Sandow Birk's Fearlessly Political Art Takes on Islam's Holy Book

Sandow Birk in his studio with paintings from 2000 inspired by William Hogarth. Robert Yager

It is audacious for any artist to treat as his subject the sacred texts of a faith to which he does not subscribe. It is especially so if you're an atheistic Southern California surfer who decided he would create an illustrated version of the Koran, despite the long-standing Islamic tradition of not depicting the human form. But that is precisely what Sandow Birk set out to do. And did. His American Qur'an, recently published, is an unbeliever's tribute to the message of Muhammad.

A few years ago, it occurred to Birk—who lives in Long Beach, California—that Americans knew very little about Islam, even while many of his countrymen bore so much enmity toward it. His search for the perfect break had taken him to Muslim countries like Indonesia and Morocco, and left him with the awareness that Islam wasn't the religion depicted on Fox News. He knew he wanted to say so with his art, but he didn't know how. Then came a 2004 surfing excursion to Ireland and, while there, a visit to the Chester Beatty Library in Dublin, where a number of illustrated Korans were on exhibit. There, in a Catholic country, Birk realized what his Islamic project would be.

Published this fall after nine years of toil, The American Qur'an is Birk's take on what he calls "the most important book in the world" in the past two decades. Though he readily concedes that he is "not an Islamic scholar," Birk worked from nearly a dozen translations of the Koran, transcribing each of its 114 suras, or chapters, by hand. The text is in English, the font borrowed from both Islamic tradition and the famed graffiti culture of Los Angeles. Each page is illustrated with a scene from modern American life, fusing the words of Muhammad with contemporary tropes in a way that is unique and transgressive, especially considering the aniconism that marks Islamic art (Birk never depicts Muhammad in the book).

"I got sick of people telling me what Islam was," Birk said one recent afternoon during a presentation at the Asian Art Museum in San Francisco. In front of me sat several fashionable blondes, including Birk's gallerist. Next to me were several women in the hijab, listening as Birk—who looks well-kept and healthful, more Los Angeles than La Bohème—spoke about their faith. Worlds were colliding, in the famous words of George Costanza. But in a good way.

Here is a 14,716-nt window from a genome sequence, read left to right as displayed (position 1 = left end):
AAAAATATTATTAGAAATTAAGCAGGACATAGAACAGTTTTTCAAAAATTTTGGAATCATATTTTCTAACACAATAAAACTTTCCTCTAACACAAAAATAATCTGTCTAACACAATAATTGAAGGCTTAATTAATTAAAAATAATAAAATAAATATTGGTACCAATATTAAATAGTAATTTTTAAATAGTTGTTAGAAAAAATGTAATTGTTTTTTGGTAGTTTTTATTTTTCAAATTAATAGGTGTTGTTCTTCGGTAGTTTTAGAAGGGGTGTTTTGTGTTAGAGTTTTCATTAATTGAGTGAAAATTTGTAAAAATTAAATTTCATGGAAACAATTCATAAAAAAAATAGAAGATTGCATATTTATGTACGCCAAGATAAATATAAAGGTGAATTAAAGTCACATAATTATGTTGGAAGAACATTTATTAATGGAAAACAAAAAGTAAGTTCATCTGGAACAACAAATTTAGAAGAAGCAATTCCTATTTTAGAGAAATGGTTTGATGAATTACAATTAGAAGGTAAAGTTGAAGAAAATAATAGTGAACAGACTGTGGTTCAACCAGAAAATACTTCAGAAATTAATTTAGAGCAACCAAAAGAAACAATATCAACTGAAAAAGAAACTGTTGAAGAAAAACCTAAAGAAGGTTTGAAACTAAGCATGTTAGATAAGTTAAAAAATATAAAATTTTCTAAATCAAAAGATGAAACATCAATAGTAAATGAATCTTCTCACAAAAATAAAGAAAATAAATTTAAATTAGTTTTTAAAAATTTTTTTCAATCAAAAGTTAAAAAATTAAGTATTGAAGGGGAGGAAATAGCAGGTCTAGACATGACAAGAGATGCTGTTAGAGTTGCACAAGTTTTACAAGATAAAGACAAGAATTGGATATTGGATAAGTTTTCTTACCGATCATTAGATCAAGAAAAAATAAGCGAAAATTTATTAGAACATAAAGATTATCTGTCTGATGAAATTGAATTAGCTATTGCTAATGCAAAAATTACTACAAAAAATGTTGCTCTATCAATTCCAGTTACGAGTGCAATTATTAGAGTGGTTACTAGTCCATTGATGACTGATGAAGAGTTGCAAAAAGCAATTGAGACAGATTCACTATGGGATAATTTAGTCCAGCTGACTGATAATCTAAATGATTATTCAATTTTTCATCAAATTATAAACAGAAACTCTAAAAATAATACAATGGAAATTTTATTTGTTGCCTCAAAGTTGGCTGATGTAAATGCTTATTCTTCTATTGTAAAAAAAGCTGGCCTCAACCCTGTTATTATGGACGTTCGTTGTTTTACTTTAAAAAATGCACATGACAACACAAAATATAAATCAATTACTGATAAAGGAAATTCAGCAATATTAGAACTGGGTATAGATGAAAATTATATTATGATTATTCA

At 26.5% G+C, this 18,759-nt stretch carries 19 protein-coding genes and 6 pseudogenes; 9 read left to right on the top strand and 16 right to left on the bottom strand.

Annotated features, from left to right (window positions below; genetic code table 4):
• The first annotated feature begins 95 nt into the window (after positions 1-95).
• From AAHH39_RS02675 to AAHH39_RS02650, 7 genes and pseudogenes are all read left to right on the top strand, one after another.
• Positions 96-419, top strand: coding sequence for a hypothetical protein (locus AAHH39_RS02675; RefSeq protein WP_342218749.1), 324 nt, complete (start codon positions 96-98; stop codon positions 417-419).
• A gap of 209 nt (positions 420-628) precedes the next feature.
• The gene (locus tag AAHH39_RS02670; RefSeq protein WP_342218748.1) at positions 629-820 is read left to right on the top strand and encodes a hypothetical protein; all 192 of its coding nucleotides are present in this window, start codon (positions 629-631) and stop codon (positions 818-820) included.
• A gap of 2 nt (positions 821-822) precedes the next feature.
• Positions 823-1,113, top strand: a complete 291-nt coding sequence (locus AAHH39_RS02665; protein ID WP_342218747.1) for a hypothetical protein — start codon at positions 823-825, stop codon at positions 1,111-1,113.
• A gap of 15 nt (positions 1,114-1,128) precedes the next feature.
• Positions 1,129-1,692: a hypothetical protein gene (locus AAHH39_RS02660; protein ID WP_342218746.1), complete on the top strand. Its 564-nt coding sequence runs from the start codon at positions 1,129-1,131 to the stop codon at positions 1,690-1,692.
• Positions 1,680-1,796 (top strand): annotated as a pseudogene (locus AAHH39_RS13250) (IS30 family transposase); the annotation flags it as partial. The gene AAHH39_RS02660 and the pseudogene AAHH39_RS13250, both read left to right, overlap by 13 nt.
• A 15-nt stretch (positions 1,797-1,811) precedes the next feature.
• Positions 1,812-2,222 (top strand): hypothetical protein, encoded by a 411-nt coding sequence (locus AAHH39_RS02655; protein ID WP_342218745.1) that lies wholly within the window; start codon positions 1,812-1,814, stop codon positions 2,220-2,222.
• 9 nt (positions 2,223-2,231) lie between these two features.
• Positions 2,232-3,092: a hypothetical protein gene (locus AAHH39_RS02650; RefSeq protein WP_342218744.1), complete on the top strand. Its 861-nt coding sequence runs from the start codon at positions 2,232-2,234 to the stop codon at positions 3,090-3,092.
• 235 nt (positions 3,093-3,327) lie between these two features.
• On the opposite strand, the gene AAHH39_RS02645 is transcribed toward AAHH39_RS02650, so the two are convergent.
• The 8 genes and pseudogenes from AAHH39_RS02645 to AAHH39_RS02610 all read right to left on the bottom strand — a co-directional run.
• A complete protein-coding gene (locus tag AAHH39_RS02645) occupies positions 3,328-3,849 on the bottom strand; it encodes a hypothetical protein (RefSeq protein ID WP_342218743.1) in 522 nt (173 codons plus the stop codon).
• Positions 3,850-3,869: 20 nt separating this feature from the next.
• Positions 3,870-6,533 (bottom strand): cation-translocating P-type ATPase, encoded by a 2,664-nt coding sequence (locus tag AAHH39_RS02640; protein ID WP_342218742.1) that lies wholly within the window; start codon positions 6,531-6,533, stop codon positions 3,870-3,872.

Birk says he studiously avoided Islamic scholarship while working on his American Qur'an. "I'm in the wilderness, and I receive this vision," he told me over a beer after his museum talk. And wherever the vision took him, he went. For example, for the sura concerning Noah's Ark, he drew a scene of Hurricane Katrina; another page shows the Oklahoma City bombing; yet another (Sura 44: "Smoke") has the World Trade Center aflame on 9/11. But there are everyday scenes too, of ordinary Americans, Muslim and not, going about their works and days. For example, a sura on the Resurrection shows a busy operating room; part of the story of Joseph shows an immigration raid near the Mexican border.

Birk says he wanted to create a "Pan-American book" that represents all 50 states. So there are images of the Upper Big Branch mine explosion in West Virginia (Sura 18: "The Cave") and of religious Jews in New York City (Sura 45: "Kneeling"). There's even a NASCAR-style race. This is a holy book that is very much lowercase-c catholic, challenging the notion of Islam as a foreign, inscrutable faith.

Most of Birk's work has focused on wars both foreign and domestic, real and imagined. In Smog and Thunder: The Great War of the Californias (2000) was an installation "depicting an imaginary war between San Francisco and Los Angeles," with paintings, maps and even a 45-minute mockumentary. The relentlessly referential Birk created war posters that harked back to patriotic World War II imagery ("Bomb the Bay!"); one painting is an obvious reference to Jacques-Louis David's Intervention of the Sabine Women, thus tying the fate of California to that of ancient Rome.